ZK proof that I possess a ZK proof for membership in $L$?

A zero-knowledge proof system for a language $L$ is an interactive proof system where a prover $P$ (a Turing machine) tries to convince a verifier $V$ (a polynomially bounded Turing machine) in a sequence of message exchanges that $x \in L$ so that $V$ learns nothing from the interaction except whether $x \in L$ or not.

Question. Is it known how iterate this, i.e.: how to produce a ZK proof that I possess a ZK proof for membership in $L$?

• What would it mean to "possess" such a proof? ​ (possessing the transcript of such a proof?) ​ ​ ​ ​
– user12859
Commented Sep 23, 2015 at 13:42
• @RickyDemer I'm not sure how to define this properly. It's part of the question. A ZK proof system consists of a couple of TMs with certain properties. Can I demonstrate the possession of said TMs without leaking any other information? Commented Sep 23, 2015 at 13:54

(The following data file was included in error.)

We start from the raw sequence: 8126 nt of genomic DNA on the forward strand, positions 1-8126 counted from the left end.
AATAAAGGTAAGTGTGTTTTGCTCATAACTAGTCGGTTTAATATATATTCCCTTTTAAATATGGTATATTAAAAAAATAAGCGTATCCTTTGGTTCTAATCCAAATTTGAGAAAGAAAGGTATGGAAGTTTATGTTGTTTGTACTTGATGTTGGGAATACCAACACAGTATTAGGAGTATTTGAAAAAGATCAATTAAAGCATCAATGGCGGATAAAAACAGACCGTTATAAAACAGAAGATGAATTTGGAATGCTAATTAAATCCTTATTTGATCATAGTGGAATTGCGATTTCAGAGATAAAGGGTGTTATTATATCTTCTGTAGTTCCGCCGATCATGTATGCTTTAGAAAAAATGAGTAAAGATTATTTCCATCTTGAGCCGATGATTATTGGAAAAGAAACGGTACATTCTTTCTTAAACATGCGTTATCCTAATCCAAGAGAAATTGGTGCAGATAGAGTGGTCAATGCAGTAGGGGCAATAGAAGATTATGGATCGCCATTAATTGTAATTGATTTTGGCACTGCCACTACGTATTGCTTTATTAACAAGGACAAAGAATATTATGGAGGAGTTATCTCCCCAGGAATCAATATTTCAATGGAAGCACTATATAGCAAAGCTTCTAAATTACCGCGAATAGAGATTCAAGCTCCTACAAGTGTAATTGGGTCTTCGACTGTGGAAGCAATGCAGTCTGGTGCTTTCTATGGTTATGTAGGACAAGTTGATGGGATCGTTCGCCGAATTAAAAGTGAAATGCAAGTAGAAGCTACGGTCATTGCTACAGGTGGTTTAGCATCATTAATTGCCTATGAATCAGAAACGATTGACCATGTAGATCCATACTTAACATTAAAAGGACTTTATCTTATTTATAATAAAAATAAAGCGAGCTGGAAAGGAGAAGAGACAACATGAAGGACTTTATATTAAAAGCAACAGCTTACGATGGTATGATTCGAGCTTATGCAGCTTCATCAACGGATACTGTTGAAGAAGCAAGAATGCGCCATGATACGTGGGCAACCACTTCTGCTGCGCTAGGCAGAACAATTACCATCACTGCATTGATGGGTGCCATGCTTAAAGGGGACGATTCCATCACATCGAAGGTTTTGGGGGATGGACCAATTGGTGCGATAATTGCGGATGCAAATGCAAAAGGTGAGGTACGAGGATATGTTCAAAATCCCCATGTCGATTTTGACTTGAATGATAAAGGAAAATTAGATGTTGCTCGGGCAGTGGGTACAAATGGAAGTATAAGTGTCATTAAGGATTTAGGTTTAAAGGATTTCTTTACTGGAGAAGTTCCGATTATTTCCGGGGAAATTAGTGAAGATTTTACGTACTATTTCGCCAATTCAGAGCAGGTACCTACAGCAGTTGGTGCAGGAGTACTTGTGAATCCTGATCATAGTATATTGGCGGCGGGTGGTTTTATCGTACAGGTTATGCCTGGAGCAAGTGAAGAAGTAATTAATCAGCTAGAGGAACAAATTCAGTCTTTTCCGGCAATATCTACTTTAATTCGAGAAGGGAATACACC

• Do you want it to be for the proof system or just for a particular x? ​
– user12859
Commented Sep 23, 2015 at 13:59
• @RickyDemer For the proof system. But I assume that the two problems are related. Commented Sep 23, 2015 at 14:02
• In that case, something like MIP* would be needed, since the property of L having a zero-knowledge proof system is undecidable by reduction from the halting problem. ​
– user12859
Commented Sep 23, 2015 at 14:13

Here's a better instance of what you're looking for. Look up non-interactive zero knowledge proofs. Suppose I know a string $p$ that is a valid non-interactive zero knowledge (NIZK) proof of some statement $s$. Moreover, there is a polynomial-time algorithm that allows verifying whether $p$ is a valid NIZK proof of $s$. Therefore, there's a way I can use a ZK proof to prove to Alice in zero-knowledge that I know a string $p$ that is a valid NIZK proof of $s$, without revealing $p$ to Alice (because this is proving a NP statement).
That said, this probably isn't useful. What would be the point? I don't think this lets Alice conclude anything more than if I just proved in ZK to her that $s$ is true.